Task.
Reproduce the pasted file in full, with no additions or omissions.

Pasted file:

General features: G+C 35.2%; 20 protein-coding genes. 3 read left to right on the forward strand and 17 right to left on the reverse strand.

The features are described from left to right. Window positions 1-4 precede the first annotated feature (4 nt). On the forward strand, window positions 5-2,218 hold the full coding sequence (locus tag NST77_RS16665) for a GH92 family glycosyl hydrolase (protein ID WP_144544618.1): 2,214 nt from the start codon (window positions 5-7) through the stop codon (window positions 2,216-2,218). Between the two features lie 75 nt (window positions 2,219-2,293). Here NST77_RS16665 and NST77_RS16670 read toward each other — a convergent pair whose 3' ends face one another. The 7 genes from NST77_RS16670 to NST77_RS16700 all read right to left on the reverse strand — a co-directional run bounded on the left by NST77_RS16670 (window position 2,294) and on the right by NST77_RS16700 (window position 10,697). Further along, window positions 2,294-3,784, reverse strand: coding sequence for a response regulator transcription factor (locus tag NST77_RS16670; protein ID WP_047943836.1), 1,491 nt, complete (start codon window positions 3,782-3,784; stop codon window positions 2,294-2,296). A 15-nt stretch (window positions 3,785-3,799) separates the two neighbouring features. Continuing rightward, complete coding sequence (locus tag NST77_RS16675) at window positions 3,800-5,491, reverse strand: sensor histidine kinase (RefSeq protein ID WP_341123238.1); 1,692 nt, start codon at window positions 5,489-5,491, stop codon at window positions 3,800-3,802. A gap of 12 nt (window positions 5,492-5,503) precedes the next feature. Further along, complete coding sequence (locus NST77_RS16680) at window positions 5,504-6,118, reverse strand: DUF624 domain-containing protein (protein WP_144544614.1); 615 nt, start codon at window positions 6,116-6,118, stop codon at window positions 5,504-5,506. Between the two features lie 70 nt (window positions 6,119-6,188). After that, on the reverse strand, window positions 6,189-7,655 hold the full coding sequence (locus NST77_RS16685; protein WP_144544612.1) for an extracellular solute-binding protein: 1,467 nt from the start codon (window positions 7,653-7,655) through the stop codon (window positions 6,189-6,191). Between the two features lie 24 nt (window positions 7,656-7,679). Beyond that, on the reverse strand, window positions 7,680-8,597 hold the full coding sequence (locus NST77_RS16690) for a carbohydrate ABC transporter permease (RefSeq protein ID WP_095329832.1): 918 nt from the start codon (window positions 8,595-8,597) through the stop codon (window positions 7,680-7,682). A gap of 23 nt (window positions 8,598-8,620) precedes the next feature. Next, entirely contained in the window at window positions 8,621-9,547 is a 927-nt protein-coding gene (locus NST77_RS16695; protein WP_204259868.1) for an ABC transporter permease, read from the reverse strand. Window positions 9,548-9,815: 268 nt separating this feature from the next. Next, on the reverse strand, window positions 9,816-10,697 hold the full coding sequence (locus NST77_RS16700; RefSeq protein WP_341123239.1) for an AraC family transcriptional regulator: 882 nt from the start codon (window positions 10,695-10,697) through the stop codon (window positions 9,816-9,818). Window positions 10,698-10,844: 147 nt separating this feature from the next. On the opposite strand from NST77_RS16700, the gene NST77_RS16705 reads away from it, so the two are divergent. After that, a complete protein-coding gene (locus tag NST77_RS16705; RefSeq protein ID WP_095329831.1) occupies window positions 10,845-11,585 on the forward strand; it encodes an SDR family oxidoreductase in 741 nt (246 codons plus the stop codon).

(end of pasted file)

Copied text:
General features: G+C 35.2%; 20 protein-coding genes. 3 read left to right on the forward strand and 17 right to left on the reverse strand.

The features are described from left to right. Window positions 1-4 precede the first annotated feature (4 nt). On the forward strand, window positions 5-2,218 hold the full coding sequence (locus tag NST77_RS16665) for a GH92 family glycosyl hydrolase (protein ID WP_144544618.1): 2,214 nt from the start codon (window positions 5-7) through the stop codon (window positions 2,216-2,218). Between the two features lie 75 nt (window positions 2,219-2,293). Here NST77_RS16665 and NST77_RS16670 read toward each other — a convergent pair whose 3' ends face one another. The 7 genes from NST77_RS16670 to NST77_RS16700 all read right to left on the reverse strand — a co-directional run bounded on the left by NST77_RS16670 (window position 2,294) and on the right by NST77_RS16700 (window position 10,697). Further along, window positions 2,294-3,784, reverse strand: coding sequence for a response regulator transcription factor (locus tag NST77_RS16670; protein ID WP_047943836.1), 1,491 nt, complete (start codon window positions 3,782-3,784; stop codon window positions 2,294-2,296). A 15-nt stretch (window positions 3,785-3,799) separates the two neighbouring features. Continuing rightward, complete coding sequence (locus tag NST77_RS16675) at window positions 3,800-5,491, reverse strand: sensor histidine kinase (RefSeq protein ID WP_341123238.1); 1,692 nt, start codon at window positions 5,489-5,491, stop codon at window positions 3,800-3,802. A gap of 12 nt (window positions 5,492-5,503) precedes the next feature. Further along, complete coding sequence (locus NST77_RS16680) at window positions 5,504-6,118, reverse strand: DUF624 domain-containing protein (protein WP_144544614.1); 615 nt, start codon at window positions 6,116-6,118, stop codon at window positions 5,504-5,506. Between the two features lie 70 nt (window positions 6,119-6,188). After that, on the reverse strand, window positions 6,189-7,655 hold the full coding sequence (locus NST77_RS16685; protein WP_144544612.1) for an extracellular solute-binding protein: 1,467 nt from the start codon (window positions 7,653-7,655) through the stop codon (window positions 6,189-6,191). Between the two features lie 24 nt (window positions 7,656-7,679). Beyond that, on the reverse strand, window positions 7,680-8,597 hold the full coding sequence (locus NST77_RS16690) for a carbohydrate ABC transporter permease (RefSeq protein ID WP_095329832.1): 918 nt from the start codon (window positions 8,595-8,597) through the stop codon (window positions 7,680-7,682). A gap of 23 nt (window positions 8,598-8,620) precedes the next feature. Next, entirely contained in the window at window positions 8,621-9,547 is a 927-nt protein-coding gene (locus NST77_RS16695; protein WP_204259868.1) for an ABC transporter permease, read from the reverse strand. Window positions 9,548-9,815: 268 nt separating this feature from the next. Next, on the reverse strand, window positions 9,816-10,697 hold the full coding sequence (locus NST77_RS16700; RefSeq protein WP_341123239.1) for an AraC family transcriptional regulator: 882 nt from the start codon (window positions 10,695-10,697) through the stop codon (window positions 9,816-9,818). Window positions 10,698-10,844: 147 nt separating this feature from the next. On the opposite strand from NST77_RS16700, the gene NST77_RS16705 reads away from it, so the two are divergent. After that, a complete protein-coding gene (locus tag NST77_RS16705; RefSeq protein ID WP_095329831.1) occupies window positions 10,845-11,585 on the forward strand; it encodes an SDR family oxidoreductase in 741 nt (246 codons plus the stop codon).